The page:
But the average Amazon customer may be looking for the best financial deal as opposed to who sells what, especially considering Amazon has their own A-to-Z Guarantee that can often cover refunds and/or replacements on a large quantity of products—assuming customers can make these claims within the first 90 days and be able to confirm that the purchased item is “different than expected.”
Additionally, according to Statista, in the fourth quarter of 2019, 53 percent of paid units were sold by third-party sellers. And Amazon seller businesses had as little as one or as many as five employees, which makes it fairly easy to just remove oneself from the site if product safety value is questioned.
Is this common? It seems like it. In a Wall Street Journal report, more than 4,000 sellable items had already been banned or declared unsafe by federal agencies. There were also mislabeled products found on the site. About half included toys and medications with no health risk warnings. And because Amazon users agree to the conditions that the site does not assume responsibility for any third-party sellers, it’s legal.
Why should this matter to big-name retailers?
For a major retailer who has already made a name for itself, this kind of news about third-party companies may seem trivial. A company like Nike (which already left the site during the winter months last year) would more than likely be trusted over a Nobody Knows Athletic Brand. Iconic toy companies like LEGO selling their products on Amazon have already gained parents’ trust.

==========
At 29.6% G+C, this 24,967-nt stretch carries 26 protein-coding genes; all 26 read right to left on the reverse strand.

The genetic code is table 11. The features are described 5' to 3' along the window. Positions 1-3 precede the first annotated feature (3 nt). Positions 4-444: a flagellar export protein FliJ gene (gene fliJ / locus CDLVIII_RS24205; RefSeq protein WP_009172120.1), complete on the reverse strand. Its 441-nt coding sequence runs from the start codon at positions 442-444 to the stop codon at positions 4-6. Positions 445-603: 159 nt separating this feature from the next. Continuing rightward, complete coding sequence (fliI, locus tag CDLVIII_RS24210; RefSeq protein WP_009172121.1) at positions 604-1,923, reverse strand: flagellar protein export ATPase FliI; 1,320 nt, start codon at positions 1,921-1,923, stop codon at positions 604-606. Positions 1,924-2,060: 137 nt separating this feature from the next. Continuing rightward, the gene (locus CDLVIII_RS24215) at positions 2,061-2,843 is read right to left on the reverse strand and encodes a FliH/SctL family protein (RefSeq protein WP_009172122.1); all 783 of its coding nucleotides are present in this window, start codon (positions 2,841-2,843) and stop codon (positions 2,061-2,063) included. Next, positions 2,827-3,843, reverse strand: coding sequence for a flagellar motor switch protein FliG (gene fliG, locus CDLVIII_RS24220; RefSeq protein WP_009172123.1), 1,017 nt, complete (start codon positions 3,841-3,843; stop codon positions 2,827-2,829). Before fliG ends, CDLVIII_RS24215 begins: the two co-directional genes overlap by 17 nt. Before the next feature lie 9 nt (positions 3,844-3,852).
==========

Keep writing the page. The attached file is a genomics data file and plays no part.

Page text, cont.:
So what third-party companies do is neither here nor there for them. Big-name retailers have already given in to maintaining their relevance for online shoppers, who’d rather get one-day shipping and avoid brick and mortar stores altogether. And while brands like these can be trusted on and off of Amazon’s site—and away from the third-party controversy—these household names are also doing a world of good for Amazon’s reputation.
While critics can point to questionable third-party sellers who sell unsafe items on Amazon, the online merchant can always remind them that big-name companies also sell products on their site. If customers don’t like buying products from that one lesser-known company, there are plenty more to choose from.
Do these big-name retailers selling their products on a company’s website full of no-names hurt their own credibility? If an online retailer operates more like a flea market, could big-name affiliates feel like they’re being surrounded by lesser-quality companies? Maybe.
But is the bigger problem that customers keep buying from companies that cannot be trusted over companies that already can? Some could argue yes. Generally speaking, it is up to customers to carefully read all Terms and Conditions before buying anything. This includes refund and replacement policies, warranties, lack of safety instructions, and even looking up the third-party seller ahead of time to make sure it’s a reputable company. However, major retailers already know that blaming the customer more often than not leads to all parties involved losing money in the process. Unhappy customer, less profitable site.